Code and cipher trade-craft was good in the Kriegsmarine, so-so in the Wehrmacht and lousy in the Luftwaffe, oddly echoing Hitler’s complaint that he had a Christian Navy, a Reactionary Army and only one National Socialist (Nazi) armed force, the Luftwaffe. The Brits mounted a frontal assault on Luftwaffe Enigma traffic and got what they needed because of bad practices by the users. With the Wehrmacht they got enough to combine with conventional intelligence, what the Soviets gave them from “Lucy”, from the Italians sending cables to each other, etc., to get the job done. The Kriegsmarine used Enigma intelligently, so that frontal assaults hit a blank wall. Fortune gave the Brits the keys, the initial rotor position for each message, occasionally, and they knew what they were missing, so they made it their business to GET the keys, through espionage, Soviet salvage of a sunken German ship, the capture of a shipboard weather station in the North Atlantic, the US Navy’s capture of U-505. Every six months when the key changed, they had to get the new one and did, EACH TIME. And tight security at the Allied end allowed the Germans, all of them, to ignore any suspicion that their cyphers and codes were less than 100% secure. They had no “Red Team”s, or even someone looking at the pattern of Allied luck in finding lone U boats, bombing the right place at the right time, etc. Convinced of their own superiority, like the Japanese, they caught “victory disease” and when the tide turned, retained a confidence that events did NOT justify. Lucky for us.

“Snow Crash,” Neal Stephenson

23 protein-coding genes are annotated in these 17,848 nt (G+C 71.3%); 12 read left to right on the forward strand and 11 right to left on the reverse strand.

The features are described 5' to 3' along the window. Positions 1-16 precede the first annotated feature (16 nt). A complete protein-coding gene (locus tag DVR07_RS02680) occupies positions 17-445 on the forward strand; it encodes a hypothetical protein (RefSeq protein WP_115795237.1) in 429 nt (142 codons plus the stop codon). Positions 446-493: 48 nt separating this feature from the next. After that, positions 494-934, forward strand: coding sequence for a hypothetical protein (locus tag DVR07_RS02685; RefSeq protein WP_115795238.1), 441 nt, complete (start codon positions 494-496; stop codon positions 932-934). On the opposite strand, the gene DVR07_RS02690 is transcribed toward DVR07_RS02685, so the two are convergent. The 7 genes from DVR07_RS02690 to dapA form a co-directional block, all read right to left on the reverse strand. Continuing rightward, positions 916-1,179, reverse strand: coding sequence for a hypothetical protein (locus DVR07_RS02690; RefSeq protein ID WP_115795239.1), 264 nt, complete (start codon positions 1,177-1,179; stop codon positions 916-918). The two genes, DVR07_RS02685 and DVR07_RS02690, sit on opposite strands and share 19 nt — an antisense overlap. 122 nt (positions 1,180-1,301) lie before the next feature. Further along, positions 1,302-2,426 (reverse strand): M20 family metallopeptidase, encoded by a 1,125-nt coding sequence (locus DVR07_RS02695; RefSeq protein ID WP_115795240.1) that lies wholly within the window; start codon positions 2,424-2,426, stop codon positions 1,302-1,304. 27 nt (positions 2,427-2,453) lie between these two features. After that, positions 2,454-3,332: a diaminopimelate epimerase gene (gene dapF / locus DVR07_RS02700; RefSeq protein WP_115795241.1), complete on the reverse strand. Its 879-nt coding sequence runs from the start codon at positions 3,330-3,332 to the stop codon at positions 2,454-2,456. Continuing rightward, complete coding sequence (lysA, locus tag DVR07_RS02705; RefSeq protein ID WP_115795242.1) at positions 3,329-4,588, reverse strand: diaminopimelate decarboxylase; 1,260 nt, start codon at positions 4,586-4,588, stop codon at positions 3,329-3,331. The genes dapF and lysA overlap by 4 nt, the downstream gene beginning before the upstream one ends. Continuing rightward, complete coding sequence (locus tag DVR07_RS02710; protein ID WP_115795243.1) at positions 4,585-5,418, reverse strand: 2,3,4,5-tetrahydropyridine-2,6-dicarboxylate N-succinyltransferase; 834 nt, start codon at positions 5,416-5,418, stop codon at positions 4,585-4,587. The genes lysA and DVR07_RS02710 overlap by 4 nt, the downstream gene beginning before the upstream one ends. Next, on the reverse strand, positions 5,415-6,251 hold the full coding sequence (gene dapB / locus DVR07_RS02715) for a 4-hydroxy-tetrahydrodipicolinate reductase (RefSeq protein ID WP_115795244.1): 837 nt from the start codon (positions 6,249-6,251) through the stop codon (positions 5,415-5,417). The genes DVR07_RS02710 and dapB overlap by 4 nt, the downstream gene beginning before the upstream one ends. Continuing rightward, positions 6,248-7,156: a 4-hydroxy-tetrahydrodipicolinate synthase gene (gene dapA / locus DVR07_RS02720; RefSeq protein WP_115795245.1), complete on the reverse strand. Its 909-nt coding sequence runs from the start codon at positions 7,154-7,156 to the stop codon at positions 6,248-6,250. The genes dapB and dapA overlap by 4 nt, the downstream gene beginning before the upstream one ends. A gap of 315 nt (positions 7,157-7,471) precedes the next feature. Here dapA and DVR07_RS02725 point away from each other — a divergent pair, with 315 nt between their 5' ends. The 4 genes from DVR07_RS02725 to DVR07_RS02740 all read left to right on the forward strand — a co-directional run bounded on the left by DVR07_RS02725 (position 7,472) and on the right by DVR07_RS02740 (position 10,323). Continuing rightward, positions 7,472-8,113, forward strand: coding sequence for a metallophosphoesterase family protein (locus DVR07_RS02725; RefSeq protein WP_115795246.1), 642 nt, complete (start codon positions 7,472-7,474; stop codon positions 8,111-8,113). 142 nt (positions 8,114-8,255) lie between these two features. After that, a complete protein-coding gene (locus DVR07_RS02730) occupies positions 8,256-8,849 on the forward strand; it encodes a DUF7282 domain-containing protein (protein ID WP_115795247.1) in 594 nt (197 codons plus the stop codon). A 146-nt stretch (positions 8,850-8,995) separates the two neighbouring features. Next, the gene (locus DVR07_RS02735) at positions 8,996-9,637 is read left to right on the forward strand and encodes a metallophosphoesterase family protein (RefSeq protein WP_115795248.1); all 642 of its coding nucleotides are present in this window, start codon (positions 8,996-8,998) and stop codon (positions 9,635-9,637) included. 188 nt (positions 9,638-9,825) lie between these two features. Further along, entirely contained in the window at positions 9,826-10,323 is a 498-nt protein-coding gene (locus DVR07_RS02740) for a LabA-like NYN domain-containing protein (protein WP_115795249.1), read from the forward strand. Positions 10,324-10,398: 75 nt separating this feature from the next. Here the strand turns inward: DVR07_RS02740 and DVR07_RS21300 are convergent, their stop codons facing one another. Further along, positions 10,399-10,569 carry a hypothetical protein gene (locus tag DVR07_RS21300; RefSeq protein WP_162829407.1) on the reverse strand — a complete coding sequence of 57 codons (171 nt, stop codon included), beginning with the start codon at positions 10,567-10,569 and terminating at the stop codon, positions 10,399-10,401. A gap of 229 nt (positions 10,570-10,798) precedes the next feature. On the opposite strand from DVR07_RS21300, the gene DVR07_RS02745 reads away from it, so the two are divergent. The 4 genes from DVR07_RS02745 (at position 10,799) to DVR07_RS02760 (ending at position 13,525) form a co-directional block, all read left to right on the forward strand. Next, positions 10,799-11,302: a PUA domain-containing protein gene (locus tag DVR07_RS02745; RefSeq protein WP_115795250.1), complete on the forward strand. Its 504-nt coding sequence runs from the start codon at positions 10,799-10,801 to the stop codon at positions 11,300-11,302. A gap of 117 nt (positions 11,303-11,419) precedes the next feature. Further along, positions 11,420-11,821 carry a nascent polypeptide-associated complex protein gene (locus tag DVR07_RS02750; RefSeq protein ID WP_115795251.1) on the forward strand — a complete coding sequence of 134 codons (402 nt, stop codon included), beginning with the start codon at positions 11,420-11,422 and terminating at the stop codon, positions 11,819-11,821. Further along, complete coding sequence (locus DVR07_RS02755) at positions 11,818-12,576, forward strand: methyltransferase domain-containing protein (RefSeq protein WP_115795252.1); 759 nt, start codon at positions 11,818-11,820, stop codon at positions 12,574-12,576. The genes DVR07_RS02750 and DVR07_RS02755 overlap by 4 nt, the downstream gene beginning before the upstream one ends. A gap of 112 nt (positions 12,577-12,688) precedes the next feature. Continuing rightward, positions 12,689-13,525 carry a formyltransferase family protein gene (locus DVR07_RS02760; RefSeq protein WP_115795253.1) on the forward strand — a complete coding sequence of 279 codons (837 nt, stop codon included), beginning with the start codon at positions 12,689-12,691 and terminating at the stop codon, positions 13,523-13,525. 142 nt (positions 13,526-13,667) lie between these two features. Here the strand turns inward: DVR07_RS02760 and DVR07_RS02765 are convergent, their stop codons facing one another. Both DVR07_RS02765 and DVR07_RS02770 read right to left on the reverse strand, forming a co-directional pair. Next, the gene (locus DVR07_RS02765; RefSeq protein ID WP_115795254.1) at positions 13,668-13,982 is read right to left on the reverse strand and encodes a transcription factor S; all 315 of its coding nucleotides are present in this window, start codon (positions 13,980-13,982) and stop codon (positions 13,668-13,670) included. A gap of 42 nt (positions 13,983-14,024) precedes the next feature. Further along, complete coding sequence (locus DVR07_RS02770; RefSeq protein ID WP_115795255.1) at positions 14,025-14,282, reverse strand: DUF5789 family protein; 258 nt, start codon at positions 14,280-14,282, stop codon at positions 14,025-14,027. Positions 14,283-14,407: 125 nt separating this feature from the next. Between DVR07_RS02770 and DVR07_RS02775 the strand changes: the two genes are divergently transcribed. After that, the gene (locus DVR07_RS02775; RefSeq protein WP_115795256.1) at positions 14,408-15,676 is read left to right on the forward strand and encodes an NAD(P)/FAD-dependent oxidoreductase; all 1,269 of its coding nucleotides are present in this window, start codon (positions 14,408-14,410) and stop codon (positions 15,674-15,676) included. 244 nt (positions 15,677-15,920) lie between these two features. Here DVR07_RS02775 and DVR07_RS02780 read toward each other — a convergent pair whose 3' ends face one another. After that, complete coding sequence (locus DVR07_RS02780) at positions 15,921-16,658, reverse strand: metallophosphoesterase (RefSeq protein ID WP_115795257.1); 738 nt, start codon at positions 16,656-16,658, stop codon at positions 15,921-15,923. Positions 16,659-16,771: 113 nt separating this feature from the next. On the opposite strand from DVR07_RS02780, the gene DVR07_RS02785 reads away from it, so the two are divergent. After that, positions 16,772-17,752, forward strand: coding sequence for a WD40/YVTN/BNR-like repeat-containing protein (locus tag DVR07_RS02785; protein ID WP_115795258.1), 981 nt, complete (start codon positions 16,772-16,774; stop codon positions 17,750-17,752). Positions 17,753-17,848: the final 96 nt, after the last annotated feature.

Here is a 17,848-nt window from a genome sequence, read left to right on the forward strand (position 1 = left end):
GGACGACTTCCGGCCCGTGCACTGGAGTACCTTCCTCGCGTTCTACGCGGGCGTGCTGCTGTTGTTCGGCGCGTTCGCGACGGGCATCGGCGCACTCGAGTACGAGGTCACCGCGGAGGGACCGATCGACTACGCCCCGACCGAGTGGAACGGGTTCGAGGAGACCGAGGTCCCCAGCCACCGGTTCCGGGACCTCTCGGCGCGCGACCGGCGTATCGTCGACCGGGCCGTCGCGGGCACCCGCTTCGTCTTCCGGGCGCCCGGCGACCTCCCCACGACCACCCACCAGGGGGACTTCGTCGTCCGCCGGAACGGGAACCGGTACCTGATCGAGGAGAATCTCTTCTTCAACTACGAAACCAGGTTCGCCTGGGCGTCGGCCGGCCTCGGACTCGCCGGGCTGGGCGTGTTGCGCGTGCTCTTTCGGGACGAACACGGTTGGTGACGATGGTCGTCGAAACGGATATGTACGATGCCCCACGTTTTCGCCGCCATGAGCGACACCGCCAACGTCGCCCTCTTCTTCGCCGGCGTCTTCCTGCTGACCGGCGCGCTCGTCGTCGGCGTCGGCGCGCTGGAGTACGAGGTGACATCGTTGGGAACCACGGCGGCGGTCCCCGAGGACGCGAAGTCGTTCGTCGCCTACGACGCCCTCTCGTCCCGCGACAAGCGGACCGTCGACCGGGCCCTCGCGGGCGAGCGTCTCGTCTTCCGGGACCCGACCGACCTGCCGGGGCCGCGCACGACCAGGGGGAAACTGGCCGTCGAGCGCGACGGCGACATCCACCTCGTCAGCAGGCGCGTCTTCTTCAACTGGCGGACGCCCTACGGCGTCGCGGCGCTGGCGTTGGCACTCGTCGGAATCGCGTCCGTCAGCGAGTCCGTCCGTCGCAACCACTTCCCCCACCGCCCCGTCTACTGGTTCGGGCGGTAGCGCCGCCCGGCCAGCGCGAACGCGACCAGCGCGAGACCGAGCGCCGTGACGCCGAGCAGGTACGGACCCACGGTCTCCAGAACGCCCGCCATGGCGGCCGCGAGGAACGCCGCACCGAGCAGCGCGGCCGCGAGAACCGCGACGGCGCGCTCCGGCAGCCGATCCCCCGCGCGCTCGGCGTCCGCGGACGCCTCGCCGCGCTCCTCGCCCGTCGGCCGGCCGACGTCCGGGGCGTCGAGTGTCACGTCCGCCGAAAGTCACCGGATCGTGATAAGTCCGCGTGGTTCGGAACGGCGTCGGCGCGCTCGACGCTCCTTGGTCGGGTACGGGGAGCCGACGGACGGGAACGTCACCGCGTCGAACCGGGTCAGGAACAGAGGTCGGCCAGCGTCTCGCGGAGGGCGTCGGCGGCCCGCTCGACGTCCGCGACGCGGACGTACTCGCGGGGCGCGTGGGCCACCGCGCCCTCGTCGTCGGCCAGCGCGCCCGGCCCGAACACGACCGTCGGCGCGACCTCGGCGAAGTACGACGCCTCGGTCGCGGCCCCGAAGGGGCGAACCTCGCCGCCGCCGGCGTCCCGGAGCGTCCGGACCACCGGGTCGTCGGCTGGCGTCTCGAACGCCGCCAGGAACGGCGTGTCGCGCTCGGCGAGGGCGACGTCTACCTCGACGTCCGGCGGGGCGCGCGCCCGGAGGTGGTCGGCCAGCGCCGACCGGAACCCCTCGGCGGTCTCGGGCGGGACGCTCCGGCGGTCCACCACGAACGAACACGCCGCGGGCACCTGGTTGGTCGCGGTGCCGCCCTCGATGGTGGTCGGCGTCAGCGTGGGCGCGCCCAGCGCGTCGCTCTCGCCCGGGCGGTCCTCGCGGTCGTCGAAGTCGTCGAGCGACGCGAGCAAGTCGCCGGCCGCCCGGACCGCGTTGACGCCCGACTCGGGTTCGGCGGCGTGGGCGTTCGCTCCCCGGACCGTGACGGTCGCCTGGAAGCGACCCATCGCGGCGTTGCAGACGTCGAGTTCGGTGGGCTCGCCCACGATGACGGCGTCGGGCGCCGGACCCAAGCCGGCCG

“Neuromancer,” William Gibson
“I, Robot,” Isaac Asimov  <———- 1
“Hitchhiker’s Guide to the Galaxy,” Douglas Adams  <———– 2
“Do Androids Dream of Electric Sheep?” Philip K. Dick  <————– 3
“Ender’s Game,” Orson Scott Card
“The Time Machine,” H.G. Wells  <————– 4
“Microserfs,” Doug Coupland  <————— 5
“Flatland,” Edwin A. Abbott  <——- tried, couldn’t get into it. Should try again I suppose
“1984,” George Orwell  <—————- 6
“Brave New World,” Aldous Huxley  <————— 7
“iCon,” Jeffrey S. Young and William L. Simon
“iWoz,” Steve Wozniak and Gina Smith
“Hard Drive: Bill Gates and the Making of the Microsoft Empire,” Jim Erickson
“The Visual Display of Quantitative Information,” Edward Tufte  <——————- 8
“Don’t Make Me Think: A Common Sense Approach to Web Usability,” Steve Krug
“The Non-Designer’s Design Book,” Robin Williams
“Tog on Interface,” Bruce Tognazzini  <—————– 9
“User Interface Design for Programmers,” Joel Spolsky
“Revolution in The Valley: The Insanely Great Story of How the Mac Was Made,” Andy Hertzfeld
“The Soul of a New Machine,” Tracy Kidder  <——————- 10
“Where Wizards Stay Up Late,” Hafner and Lyon
“Dealers of Lightning: Xerox PARC and the Dawn of the Computer Age,” Michael A. Hiltzik
“The Cuckoo’s Egg,” Cliff Stoll  <—————- 11
“The Perfect Thing: How the iPod Shuffles Commerce, Culture, and Coolness,” Steven Levy
“Longitude: The True Story of a Lone Genius Who Solved the Greatest Scientific Problem of His Time,” Dava Sobel  <– 12
“The Code Book,” Simon Singh
“Cryptonomicon,” Neal Stephenson
“Crypto,” Steven Levy
“The Pragmatic Programmer: From Journeyman to Master,” Andrew Hunt, David Thomas
“Code Complete: A Practical Handbook of Software Construction,” Steve McConnell  <—— working on it
“Design Patterns: Elements of Reusable Object-Oriented Software,” Erich Gamma, Richard Helm, Ralph Johnson, John M. Vlissides  <— working on it
“Dreaming in Code,” Scott Rosenberg
“The Mythical Man-Month: Essays on Software Engineering,” Frederick P. Brooks  <———- 13
“Beautiful Code: Leading Programmers Explain How They Think,” Andy Oram